Ecuador’s league season is split into two stages, in which the 12 teams play each other twice, with the winners from each stage contesting a two-legged playoff to decide the overall champions. Emelec, despite losing Argentine coach Omar Asad during the competition, ran out winners in the first stage and are thus guaranteed a place in the final. Carrasco’s preference is for a 3-3-1-3 formation, but his team have begun the second stage playing 4-3-3 as he is mindful of making too many changes to an already successful side.
Despite this, his image was stamped all over his new charges when they opened the second stage by annihilating Imbabura 5-0. Three of the five goals came from crosses into the area and Emelec pressed with such ferocity that their opponents had little chance to impose themselves on the game. However, in their second match of the tournament Carrasco suffered a problem familiar to any coach of Guayaquil’s big two when his side went down 1-0 away to LDU Quito.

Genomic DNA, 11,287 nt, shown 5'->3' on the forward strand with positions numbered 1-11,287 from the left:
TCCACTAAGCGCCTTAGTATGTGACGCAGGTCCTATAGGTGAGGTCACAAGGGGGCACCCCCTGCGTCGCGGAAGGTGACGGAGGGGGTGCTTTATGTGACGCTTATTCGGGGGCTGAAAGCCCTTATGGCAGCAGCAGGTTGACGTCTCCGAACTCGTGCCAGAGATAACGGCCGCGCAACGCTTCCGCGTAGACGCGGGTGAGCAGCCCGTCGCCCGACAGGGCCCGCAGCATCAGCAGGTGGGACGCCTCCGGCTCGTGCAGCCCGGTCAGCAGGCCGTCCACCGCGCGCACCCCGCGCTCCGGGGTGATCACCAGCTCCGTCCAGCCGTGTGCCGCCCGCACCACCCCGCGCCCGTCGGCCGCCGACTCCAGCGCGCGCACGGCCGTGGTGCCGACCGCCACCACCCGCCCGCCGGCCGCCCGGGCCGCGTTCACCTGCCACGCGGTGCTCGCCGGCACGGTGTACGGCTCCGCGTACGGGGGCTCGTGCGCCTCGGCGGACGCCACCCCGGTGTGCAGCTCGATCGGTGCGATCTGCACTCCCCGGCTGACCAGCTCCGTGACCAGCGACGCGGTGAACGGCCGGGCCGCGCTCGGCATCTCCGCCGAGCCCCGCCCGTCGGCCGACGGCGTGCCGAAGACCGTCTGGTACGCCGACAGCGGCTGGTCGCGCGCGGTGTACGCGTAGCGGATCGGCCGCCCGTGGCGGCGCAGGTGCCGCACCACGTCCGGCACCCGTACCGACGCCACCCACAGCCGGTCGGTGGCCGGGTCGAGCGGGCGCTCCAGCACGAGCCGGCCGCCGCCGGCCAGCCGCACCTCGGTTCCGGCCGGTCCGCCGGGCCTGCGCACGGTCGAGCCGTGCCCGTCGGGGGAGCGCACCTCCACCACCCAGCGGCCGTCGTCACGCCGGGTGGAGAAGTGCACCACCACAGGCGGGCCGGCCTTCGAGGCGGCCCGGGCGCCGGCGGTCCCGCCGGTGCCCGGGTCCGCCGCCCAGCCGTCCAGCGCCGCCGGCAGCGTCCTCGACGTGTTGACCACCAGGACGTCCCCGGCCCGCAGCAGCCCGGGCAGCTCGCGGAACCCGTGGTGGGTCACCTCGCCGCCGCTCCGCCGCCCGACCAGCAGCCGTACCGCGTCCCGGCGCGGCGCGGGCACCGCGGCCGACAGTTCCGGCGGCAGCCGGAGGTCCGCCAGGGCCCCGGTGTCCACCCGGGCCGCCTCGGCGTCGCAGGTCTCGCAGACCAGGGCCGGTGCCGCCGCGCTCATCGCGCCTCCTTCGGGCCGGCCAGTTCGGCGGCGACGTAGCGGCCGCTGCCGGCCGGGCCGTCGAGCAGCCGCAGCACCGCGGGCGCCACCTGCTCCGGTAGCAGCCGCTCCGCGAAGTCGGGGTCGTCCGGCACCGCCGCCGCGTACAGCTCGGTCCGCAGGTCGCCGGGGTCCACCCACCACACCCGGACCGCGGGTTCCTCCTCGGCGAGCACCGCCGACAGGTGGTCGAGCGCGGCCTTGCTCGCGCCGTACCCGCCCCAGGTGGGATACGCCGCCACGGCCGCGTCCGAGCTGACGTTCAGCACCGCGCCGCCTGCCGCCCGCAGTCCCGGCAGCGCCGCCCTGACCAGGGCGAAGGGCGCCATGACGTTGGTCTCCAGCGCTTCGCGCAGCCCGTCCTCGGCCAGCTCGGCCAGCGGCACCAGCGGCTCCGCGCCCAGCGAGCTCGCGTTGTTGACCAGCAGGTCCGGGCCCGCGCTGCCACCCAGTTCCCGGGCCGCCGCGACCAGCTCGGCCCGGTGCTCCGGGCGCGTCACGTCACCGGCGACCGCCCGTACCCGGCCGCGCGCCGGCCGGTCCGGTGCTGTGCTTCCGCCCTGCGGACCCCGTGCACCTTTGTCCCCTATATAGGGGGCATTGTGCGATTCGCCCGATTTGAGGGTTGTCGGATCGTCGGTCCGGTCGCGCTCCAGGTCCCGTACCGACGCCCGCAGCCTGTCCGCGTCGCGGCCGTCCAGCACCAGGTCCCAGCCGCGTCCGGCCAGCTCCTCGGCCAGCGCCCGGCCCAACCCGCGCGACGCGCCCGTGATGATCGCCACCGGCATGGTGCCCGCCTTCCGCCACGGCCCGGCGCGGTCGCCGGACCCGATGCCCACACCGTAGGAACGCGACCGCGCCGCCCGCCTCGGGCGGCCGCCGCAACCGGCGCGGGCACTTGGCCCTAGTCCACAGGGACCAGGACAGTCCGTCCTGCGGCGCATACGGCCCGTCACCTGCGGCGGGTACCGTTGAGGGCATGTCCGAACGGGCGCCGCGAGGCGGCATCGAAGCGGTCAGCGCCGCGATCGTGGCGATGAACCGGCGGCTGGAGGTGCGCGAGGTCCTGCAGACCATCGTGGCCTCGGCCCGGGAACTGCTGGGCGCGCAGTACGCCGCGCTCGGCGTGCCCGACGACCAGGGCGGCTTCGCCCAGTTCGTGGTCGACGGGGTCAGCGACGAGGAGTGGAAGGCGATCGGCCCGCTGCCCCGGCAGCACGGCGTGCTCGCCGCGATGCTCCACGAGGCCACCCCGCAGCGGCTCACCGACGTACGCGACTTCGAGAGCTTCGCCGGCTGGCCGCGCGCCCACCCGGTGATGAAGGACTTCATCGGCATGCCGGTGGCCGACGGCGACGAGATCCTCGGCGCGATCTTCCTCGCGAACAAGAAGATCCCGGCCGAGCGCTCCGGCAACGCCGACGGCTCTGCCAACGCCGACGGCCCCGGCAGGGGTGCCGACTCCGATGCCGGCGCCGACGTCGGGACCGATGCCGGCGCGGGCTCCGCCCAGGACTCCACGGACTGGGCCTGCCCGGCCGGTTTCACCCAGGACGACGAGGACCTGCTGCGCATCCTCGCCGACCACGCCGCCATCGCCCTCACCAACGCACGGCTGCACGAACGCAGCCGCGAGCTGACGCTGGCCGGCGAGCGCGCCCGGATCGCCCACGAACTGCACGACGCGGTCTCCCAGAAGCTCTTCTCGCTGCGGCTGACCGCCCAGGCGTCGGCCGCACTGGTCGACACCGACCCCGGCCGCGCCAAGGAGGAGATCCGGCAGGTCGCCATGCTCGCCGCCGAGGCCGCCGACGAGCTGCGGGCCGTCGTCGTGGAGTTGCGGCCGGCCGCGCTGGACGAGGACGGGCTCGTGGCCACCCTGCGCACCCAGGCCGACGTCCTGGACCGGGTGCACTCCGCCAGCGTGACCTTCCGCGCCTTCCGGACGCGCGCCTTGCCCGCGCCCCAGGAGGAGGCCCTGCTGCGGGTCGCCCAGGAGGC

A cursory glance at a topographical map of Ecuador reveals a clear difference between the cities of Guayaquil and Quito. Guayaquil sits just four metres above sea level; Quito 2,850 metres. In addition, the only non-Quito side to win the title since 2002 were Deportivo Cuenca. Cuenca is 2,560 metres above sea-level. In fact, apart from FC Manta, based in a seaside port, and the two Guayaquil clubs, the remaining nine teams all play at elevations of 2,000 metres and up.